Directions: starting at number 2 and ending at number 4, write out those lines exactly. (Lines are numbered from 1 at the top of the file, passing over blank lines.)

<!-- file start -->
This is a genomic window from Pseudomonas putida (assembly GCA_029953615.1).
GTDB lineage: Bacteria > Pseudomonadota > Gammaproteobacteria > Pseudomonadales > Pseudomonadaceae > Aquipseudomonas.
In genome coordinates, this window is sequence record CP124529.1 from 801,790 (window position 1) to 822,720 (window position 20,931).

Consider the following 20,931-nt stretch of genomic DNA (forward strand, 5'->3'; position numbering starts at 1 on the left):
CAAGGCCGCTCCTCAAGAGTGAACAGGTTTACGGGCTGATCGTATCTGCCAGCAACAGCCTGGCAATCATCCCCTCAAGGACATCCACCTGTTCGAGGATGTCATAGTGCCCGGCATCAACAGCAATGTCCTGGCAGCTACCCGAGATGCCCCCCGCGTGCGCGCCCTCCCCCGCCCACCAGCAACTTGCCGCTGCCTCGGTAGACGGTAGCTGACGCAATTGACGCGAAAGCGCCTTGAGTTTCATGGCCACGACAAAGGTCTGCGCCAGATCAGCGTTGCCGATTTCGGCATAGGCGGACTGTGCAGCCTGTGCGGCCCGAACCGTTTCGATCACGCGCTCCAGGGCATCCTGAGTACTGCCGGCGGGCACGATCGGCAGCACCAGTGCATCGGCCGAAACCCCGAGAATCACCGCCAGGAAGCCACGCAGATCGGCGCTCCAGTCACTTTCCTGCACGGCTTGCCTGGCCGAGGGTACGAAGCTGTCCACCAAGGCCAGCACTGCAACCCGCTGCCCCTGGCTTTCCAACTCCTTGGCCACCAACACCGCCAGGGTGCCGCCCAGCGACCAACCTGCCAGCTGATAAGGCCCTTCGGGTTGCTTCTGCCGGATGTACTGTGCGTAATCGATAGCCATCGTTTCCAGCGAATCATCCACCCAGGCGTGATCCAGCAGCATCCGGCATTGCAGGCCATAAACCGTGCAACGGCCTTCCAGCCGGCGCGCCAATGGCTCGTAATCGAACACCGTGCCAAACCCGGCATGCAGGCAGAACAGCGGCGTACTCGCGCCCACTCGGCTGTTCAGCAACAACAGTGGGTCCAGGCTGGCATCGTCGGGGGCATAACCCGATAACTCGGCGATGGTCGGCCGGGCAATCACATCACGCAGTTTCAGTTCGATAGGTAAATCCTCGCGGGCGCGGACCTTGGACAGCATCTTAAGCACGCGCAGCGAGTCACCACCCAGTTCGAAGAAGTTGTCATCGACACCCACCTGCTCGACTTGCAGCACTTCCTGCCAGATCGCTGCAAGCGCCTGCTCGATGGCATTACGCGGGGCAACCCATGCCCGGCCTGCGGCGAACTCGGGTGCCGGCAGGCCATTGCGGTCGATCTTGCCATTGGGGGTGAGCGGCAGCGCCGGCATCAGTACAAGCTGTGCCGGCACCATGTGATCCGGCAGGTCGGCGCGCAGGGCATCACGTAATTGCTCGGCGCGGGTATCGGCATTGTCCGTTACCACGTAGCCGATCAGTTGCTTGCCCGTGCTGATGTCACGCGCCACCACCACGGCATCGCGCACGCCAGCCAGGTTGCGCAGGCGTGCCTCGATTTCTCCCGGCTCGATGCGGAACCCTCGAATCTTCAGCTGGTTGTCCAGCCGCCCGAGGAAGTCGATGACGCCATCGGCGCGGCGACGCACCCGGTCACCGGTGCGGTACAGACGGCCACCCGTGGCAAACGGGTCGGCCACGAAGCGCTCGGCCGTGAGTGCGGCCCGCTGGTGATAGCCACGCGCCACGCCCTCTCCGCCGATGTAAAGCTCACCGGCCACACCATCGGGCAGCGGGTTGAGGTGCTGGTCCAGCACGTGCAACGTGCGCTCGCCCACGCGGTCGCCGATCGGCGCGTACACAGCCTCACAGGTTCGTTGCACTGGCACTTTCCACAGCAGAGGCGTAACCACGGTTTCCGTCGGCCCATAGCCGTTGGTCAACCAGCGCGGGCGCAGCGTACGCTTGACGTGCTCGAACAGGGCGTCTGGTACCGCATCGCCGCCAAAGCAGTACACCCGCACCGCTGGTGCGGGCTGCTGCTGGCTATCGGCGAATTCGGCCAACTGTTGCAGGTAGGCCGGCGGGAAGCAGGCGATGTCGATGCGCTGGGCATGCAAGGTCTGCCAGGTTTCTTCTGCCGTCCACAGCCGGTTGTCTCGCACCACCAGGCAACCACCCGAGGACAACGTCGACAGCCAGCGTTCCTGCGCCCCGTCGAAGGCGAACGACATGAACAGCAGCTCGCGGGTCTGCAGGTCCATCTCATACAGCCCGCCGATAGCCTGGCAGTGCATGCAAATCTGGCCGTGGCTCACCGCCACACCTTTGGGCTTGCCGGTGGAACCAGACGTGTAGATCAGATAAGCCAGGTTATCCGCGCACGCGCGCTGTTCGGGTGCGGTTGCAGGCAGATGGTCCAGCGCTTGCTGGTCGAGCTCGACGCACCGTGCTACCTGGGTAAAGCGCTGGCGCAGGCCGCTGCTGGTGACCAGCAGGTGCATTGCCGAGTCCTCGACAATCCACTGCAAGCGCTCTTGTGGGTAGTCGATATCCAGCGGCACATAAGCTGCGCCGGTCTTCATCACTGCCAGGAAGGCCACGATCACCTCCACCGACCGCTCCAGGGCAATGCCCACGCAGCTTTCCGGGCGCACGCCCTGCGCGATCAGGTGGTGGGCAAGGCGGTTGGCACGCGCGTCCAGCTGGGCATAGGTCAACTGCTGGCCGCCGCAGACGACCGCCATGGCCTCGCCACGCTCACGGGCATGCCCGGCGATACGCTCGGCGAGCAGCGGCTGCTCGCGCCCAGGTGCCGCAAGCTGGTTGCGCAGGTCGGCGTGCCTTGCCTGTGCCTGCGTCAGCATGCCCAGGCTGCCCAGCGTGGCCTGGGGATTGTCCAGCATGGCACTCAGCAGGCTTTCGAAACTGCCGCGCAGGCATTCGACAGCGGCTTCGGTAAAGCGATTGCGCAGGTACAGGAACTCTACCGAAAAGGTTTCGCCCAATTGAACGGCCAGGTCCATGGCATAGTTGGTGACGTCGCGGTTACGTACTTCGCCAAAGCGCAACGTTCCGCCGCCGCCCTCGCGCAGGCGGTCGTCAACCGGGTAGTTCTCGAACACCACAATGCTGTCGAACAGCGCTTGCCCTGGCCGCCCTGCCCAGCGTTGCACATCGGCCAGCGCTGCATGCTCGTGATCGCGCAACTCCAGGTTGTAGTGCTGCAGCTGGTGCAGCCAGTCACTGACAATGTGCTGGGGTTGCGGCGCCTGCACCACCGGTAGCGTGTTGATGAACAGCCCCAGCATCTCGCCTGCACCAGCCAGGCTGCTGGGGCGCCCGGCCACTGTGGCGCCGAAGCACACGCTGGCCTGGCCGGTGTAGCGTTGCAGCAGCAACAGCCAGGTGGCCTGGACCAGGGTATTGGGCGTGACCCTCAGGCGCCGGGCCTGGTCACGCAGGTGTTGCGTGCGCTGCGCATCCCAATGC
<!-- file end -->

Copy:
GTDB lineage: Bacteria > Pseudomonadota > Gammaproteobacteria > Pseudomonadales > Pseudomonadaceae > Aquipseudomonas.
In genome coordinates, this window is sequence record CP124529.1 from 801,790 (window position 1) to 822,720 (window position 20,931).

Consider the following 20,931-nt stretch of genomic DNA (forward strand, 5'->3'; position numbering starts at 1 on the left):